An enjoyable, informative self-help book.

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Discovering the It Factor within You

DISCOVERING YOUR CHARISMATIC PERSONALITY

Actress and animal activist Rowland explores the nuances of unlocking one’s charisma in order to have a richer, happier, and more fulfilled life.

According to the author, charisma is “an amalgamation of your inherent talents and the passion with which you were born.” In 23 chapters, she covers every aspect of this trait from the spiritual to the sexual to the professional, and also explores the relationship between charisma and karma—separate forces that she says an enlightened being can influence to act in tandem. She warns against the dangers of using charisma for evil, however, citing examples such as Adolf Hitler and Jim Jones, and offers numerous examples of celebrities, such as Oprah Winfrey, who have used the trait for positive effects. The book is structured well, as it presents the overall concept effortlessly and gradually delves into its nuances. When the author presents details of various energy-related healing and releasing practices, such as reiki, toward the end of the book, it feels like a logical part of a natural narrative sequence. Rowland’s story of her own tragic personal history, including the poisoning of her mother by a deranged lover and the collapse of her own romantic relationships with famous actors, is woven into the book, resulting in an unusual, inspirational tapestry. The author’s highs and lows are perhaps more dramatic than the average reader’s, but their inclusion helps propel her overall message. She shows how her life path has been about confronting tragedies, not avoiding them. By refusing to associate with toxic personalities and pursuing the path that gave her the greatest sense of well-being and purpose, she says, she’s managed to avoid the pitfalls of depression and anxiety.

An enjoyable, informative self-help book.

Pub Date: March 25, 2015

ISBN: 978-0-578-15629-3

Page Count: 242

Publisher: Kismet Publishing

Review Posted Online: July 31, 2015

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WHAT A WONDERFUL WORLD

A LIFETIME OF RECORDINGS

Noted jazz and pop record producer Thiele offers a chatty autobiography. Aided by record-business colleague Golden, Thiele traces his career from his start as a ``pubescent, novice jazz record producer'' in the 1940s through the '50s, when he headed Coral, Dot, and Roulette Records, and the '60s, when he worked for ABC and ran the famous Impulse! jazz label. At Coral, Thiele championed the work of ``hillbilly'' singer Buddy Holly, although the only sessions he produced with Holly were marred by saccharine strings. The producer specialized in more mainstream popsters like the irrepressibly perky Teresa Brewer (who later became his fourth wife) and the bubble-machine muzak-meister Lawrence Welk. At Dot, Thiele was instrumental in recording Jack Kerouac's famous beat- generation ramblings to jazz accompaniment (recordings that Dot's president found ``pornographic''), while also overseeing a steady stream of pop hits. He then moved to the Mafia-controlled Roulette label, where he observed the ``silk-suited, pinky-ringed'' entourage who frequented the label's offices. Incredibly, however, Thiele remembers the famously hard-nosed Morris Levy, who ran the label and was eventually convicted of extortion, as ``one of the kindest, most warm-hearted, and classiest music men I have ever known.'' At ABC/Impulse!, Thiele oversaw the classic recordings of John Coltrane, although he is the first to admit that Coltrane essentially produced his own sessions. Like many producers of the day, Thiele participated in the ownership of publishing rights to some of the songs he recorded; he makes no apology for this practice, which he calls ``entirely appropriate and without any ethical conflicts.'' A pleasant, if not exactly riveting, memoir that will be of most interest to those with a thirst for cocktail-hour stories of the record biz. (25 halftones, not seen)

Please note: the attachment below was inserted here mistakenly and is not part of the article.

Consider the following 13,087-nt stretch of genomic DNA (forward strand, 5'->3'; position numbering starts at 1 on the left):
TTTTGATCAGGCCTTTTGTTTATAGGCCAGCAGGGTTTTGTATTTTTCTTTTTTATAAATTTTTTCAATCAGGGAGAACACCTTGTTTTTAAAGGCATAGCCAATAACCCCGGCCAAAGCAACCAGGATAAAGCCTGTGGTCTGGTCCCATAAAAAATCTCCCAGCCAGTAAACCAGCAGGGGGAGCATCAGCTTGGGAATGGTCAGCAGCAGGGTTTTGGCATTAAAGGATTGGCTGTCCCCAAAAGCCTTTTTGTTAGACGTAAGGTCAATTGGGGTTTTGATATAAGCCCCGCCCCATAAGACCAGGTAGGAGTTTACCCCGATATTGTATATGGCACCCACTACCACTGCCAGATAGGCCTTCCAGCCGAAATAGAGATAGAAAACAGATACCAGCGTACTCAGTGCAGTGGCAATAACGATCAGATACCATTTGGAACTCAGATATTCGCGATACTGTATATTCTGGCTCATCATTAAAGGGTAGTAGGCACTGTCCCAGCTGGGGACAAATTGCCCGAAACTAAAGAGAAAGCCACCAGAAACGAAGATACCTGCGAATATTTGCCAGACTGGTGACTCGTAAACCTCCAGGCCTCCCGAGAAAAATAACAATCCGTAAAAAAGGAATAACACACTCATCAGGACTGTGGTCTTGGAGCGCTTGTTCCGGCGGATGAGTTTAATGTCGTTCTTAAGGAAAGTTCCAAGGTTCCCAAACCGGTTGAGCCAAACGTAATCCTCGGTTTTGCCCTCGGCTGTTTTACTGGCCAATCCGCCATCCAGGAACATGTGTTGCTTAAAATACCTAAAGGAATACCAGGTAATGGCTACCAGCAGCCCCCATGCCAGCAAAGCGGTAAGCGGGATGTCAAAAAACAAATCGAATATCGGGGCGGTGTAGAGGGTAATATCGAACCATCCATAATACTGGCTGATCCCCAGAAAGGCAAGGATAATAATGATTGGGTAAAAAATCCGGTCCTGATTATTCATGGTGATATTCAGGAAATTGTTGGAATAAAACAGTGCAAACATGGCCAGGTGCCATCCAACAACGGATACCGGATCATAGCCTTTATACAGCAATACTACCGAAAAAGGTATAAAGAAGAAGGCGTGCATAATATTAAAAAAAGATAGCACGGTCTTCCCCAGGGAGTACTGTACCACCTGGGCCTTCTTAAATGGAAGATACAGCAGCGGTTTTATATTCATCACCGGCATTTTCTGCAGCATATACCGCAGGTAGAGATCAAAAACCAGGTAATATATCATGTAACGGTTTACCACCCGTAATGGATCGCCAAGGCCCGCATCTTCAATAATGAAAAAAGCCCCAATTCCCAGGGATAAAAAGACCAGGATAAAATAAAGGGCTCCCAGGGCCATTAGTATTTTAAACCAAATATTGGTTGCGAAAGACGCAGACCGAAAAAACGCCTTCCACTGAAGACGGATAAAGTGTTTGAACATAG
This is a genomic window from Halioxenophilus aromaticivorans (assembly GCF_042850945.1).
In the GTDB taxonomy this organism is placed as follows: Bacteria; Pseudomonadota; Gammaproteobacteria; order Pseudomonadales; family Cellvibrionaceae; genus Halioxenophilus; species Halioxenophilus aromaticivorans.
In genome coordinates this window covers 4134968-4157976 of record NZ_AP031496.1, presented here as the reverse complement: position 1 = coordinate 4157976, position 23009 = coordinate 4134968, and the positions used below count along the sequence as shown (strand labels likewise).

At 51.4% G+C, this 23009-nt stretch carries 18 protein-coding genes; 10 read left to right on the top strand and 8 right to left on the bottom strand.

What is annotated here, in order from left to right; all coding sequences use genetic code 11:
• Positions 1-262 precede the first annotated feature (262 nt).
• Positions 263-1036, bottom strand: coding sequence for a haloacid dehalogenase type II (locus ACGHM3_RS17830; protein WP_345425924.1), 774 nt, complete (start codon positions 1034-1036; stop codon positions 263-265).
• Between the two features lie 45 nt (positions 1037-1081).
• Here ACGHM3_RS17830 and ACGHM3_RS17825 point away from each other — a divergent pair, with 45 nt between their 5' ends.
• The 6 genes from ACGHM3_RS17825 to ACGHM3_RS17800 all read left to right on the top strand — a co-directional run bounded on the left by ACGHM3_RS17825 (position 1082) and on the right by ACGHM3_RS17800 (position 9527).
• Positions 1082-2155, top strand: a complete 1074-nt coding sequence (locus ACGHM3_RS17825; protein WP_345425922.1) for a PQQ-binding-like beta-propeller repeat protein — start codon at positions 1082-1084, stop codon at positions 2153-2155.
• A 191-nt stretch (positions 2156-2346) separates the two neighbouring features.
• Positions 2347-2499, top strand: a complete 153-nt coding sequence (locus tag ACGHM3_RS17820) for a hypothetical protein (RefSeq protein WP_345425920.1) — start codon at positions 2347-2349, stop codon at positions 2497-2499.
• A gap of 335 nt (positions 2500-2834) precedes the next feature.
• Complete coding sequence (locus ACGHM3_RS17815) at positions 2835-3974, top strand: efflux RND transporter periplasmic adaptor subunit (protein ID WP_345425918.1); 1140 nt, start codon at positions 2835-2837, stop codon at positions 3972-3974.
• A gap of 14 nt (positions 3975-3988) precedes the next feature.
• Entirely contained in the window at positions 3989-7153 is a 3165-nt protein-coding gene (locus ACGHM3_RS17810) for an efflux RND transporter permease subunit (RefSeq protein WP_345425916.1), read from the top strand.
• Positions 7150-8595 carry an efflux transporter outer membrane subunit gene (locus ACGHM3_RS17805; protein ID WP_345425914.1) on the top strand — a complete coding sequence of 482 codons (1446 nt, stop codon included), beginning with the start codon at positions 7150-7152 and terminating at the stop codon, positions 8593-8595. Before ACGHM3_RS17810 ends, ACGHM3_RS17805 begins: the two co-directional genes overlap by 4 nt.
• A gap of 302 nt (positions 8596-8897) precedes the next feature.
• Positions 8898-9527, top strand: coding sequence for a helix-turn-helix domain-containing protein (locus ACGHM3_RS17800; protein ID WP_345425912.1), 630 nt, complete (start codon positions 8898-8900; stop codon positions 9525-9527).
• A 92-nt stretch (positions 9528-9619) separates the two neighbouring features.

Pub Date: May 1, 1995

ISBN: 0-19-508629-4

Page Count: 224

Publisher: Oxford Univ.

Review Posted Online: May 20, 2010

Kirkus Reviews Issue: March 1, 1995

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MOMOFUKU MILK BAR

With this detailed, versatile cookbook, readers can finally make Momofuku Milk Bar’s inventive, decadent desserts at home, or see what they’ve been missing.

In this successor to the Momofuku cookbook, Momofuku Milk Bar’s pastry chef hands over the keys to the restaurant group’s snack-food–based treats, which have had people lining up outside the door of the Manhattan bakery since it opened. The James Beard Award–nominated Tosi spares no detail, providing origin stories for her popular cookies, pies and ice-cream flavors. The recipes are meticulously outlined, with added tips on how to experiment with their format. After “understanding how we laid out this cookbook…you will be one of us,” writes the author. Still, it’s a bit more sophisticated than the typical Betty Crocker fare. In addition to a healthy stock of pretzels, cornflakes and, of course, milk powder, some recipes require readers to have feuilletine and citric acid handy, to perfect the art of quenelling. Acolytes should invest in a scale, thanks to Tosi’s preference of grams (“freedom measurements,” as the friendlier cups and spoons are called, are provided, but heavily frowned upon)—though it’s hard to be too pretentious when one of your main ingredients is Fruity Pebbles. A refreshing, youthful cookbook that will have readers happily indulging in a rising pastry-chef star’s widely appealing treats.    

 

Pub Date: Oct. 25, 2011

ISBN: 978-0-307-72049-8

Page Count: 256

Publisher: Clarkson Potter

Review Posted Online: Jan. 13, 2012

Kirkus Reviews Issue: Oct. 15, 2011

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